Ten Ways to Destroy
by Yosef Y. Jacobson
The ten famous plagues that are recorded in the Torah (Ex. 7:14-12:36), are not
to be viewed as merely a set of supernatural occurrences that destroyed the Egyptian
empire around 3,300 years ago. The Torah is a blueprint for life, a manual for
the development of the human race - not merely a record of ancient tales. The
episodes recorded in the Torah represent timeless, spiritual tales occurring continuously
in the heart of each man.
How are we then to apply the remote story of the ten plagues to our personal
lives in the 21st century?
Anatomy of the
The Kabbala teaches that every human soul is comprised of ten points
of energy, ten characteristics that make up its inner "personality".
The first three form the super-conscious identity of the soul and its cognitive
powers. The final seven constitute the emotional persona of the soul.
ten characteristics, also known as the ten sefirot, ten emanating lights, are
depicted in Kabbala in the following manner:
Hebrew Name English
Keter The super-conscious
of us has been given a choice in life. We may either refine these ten attributes
so that they express our inner divine light, or we may pervert and corrupt these
very attributes by using them in unhealthy and immoral ways. Ancient Egypt, with
its demonic program of systematically eliminating an entire people, the Hebrews,
from the face of the earth, chose to embark on the latter path.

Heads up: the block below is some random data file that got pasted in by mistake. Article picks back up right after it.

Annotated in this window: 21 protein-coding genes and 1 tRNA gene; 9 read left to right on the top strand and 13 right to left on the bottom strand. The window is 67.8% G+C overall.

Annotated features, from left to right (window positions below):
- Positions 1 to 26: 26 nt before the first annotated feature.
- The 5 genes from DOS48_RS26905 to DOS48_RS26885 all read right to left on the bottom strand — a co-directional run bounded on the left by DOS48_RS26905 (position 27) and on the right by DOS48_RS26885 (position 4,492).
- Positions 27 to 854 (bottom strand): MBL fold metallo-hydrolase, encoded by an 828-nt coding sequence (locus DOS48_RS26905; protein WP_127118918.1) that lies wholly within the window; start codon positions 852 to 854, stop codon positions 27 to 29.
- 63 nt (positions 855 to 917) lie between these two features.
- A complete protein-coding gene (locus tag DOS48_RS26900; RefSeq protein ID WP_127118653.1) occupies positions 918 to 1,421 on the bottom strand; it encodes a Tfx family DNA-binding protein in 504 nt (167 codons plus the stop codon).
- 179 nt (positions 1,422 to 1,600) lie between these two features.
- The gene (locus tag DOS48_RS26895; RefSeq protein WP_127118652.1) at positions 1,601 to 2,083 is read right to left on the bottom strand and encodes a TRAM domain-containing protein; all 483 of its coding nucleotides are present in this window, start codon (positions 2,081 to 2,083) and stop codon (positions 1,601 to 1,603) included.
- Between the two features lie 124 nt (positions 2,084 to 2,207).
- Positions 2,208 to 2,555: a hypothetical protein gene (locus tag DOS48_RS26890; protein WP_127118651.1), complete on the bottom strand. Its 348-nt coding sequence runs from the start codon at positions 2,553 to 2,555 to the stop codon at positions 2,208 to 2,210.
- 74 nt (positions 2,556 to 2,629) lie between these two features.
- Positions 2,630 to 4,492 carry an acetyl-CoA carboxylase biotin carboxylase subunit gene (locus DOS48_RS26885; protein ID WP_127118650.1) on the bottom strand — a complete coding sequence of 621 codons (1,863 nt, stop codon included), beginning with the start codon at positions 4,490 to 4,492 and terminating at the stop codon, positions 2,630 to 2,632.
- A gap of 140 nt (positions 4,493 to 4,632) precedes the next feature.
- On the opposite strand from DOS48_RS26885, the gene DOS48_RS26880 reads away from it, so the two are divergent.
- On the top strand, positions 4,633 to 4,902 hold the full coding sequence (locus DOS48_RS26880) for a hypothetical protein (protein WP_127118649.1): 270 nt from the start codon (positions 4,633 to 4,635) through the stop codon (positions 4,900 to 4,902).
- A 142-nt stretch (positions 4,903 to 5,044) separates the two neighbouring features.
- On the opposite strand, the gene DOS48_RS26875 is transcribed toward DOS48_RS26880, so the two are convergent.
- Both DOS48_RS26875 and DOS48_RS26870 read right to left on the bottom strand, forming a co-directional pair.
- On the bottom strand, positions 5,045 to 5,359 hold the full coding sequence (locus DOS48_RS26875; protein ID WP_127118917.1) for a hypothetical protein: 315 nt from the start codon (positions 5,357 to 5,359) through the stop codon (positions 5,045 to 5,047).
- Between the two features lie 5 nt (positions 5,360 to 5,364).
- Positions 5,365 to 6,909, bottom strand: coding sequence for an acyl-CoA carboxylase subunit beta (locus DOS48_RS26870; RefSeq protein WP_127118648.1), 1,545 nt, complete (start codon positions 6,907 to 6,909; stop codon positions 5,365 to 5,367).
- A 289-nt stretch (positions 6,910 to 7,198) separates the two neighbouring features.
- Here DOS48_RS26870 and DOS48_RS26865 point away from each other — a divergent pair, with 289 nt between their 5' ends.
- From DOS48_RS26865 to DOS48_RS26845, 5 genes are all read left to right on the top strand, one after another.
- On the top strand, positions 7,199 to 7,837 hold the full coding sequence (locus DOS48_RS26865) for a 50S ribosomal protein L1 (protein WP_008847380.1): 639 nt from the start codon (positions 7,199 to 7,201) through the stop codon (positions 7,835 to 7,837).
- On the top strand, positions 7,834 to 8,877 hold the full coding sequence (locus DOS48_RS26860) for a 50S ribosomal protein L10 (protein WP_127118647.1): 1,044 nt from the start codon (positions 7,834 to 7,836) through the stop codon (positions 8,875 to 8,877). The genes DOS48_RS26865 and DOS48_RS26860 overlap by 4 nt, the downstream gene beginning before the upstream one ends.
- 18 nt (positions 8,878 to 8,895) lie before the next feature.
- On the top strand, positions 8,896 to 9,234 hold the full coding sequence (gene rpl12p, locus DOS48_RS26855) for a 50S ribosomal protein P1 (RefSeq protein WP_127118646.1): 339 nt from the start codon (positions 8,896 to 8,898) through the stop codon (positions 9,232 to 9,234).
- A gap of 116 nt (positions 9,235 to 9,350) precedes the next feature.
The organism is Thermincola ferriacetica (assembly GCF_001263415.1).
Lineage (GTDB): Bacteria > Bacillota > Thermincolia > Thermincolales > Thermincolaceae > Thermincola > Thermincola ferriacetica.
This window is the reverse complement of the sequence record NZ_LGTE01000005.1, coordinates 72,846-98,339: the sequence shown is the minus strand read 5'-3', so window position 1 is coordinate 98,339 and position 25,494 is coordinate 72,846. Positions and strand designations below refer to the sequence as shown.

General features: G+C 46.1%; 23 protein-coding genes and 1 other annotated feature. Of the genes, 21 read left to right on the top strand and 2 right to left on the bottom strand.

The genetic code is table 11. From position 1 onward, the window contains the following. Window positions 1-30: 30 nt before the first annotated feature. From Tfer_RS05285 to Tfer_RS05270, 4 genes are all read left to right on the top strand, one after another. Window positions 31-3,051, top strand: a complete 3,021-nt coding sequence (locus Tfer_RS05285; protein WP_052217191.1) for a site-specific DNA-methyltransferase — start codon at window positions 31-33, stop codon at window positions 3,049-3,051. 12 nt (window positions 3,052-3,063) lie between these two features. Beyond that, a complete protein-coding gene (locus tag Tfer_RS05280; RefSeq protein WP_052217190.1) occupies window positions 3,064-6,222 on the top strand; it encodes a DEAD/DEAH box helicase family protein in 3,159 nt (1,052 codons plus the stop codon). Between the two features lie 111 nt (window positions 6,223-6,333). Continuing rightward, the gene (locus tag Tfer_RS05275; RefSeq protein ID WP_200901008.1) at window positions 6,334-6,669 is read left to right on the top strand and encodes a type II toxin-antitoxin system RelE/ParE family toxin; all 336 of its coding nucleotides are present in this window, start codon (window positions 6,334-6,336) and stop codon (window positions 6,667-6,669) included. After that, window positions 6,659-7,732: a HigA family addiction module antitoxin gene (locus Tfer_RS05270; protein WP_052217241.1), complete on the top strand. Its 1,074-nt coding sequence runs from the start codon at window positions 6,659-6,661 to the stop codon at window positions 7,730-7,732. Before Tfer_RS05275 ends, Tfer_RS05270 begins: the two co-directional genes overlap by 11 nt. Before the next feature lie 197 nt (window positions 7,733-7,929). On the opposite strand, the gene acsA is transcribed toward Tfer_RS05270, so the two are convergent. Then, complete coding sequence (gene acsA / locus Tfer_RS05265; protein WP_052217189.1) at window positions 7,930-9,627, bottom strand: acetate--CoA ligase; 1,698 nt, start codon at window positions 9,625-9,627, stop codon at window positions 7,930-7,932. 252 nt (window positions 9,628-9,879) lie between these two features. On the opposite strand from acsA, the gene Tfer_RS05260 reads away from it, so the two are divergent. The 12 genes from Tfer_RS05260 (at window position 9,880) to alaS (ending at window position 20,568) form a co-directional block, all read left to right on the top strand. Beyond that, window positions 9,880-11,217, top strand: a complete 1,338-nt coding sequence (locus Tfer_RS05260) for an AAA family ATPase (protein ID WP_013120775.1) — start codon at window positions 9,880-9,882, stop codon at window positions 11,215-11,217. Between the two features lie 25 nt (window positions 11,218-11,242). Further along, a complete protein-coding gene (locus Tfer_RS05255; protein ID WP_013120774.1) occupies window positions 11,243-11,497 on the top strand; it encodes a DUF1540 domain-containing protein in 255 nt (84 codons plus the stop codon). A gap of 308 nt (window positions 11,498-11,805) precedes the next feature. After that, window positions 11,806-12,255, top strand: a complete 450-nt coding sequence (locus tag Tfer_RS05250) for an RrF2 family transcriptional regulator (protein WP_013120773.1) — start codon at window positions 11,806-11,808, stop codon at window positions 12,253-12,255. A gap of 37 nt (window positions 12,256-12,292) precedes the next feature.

personal lives, Egypt reflects a state of psychological dysfunction, in which
one or more of the soul's attributes become distorted and dysfunctional, hindering
a human being's ability for true self-actualization and fulfillment. This is indicated
in the Hebrew name for Egypt, Mitzrayim, which may be translated as "inhibitions"
or "constraints". When we fail to confront our own demons, our perverted
attributes can return to us too in the form of psychological plagues.
Death of Super-Conscious
Blood - Destructive
The first plague, in which the Nile River turned into blood,
was a physical symbol of the destructive confidence that became the hallmark of
Egypt (geographically as well as psychologically). Instead of a constructive confidence
that builds one's spiritual character and fosters sensitivity to others, "Egyptian"
confidence breeds dominance and exploitation. When one's perception of confidence
becomes truly corrupt, it can lead to generating rivers of blood, as the Egyptians
indeed did. (See Midrash Rabba, Shemot 1:34; Targum Yonasan and Rashi to Ex. 2:23)
Nile River embodied the source of Egyptian confidence and security. Since little
rain falls in Egypt, the country's agriculture and sustenance are completely dependent
on the Nile, therefore the ancient Egyptians actually deified the Nile (See Shemot
Rabba 9:9). The waters of the Nile turning into blood reflected the perverse state
of a nation which turns its confidence into blood, using its position of strength
and power to slaughter and butcher countless innocent human beings.
- Cold Intimacy
The second plague, in which swarms of frogs inundated
Egypt, symbolizes the cold and dispassionate intimacy which characterizes a man
living in a psychological Egypt.
Frogs are cold-blooded amphibious creatures
that hatch in cold environments. Female frogs usually deposit their eggs into
water where they hatch into tadpoles. Some frogs attach their eggs to water plants;
others lay the eggs in damp moss or attach them to the limbs or leaves of trees
overhanging the water.
Land-dwelling frogs deposit their eggs in cool,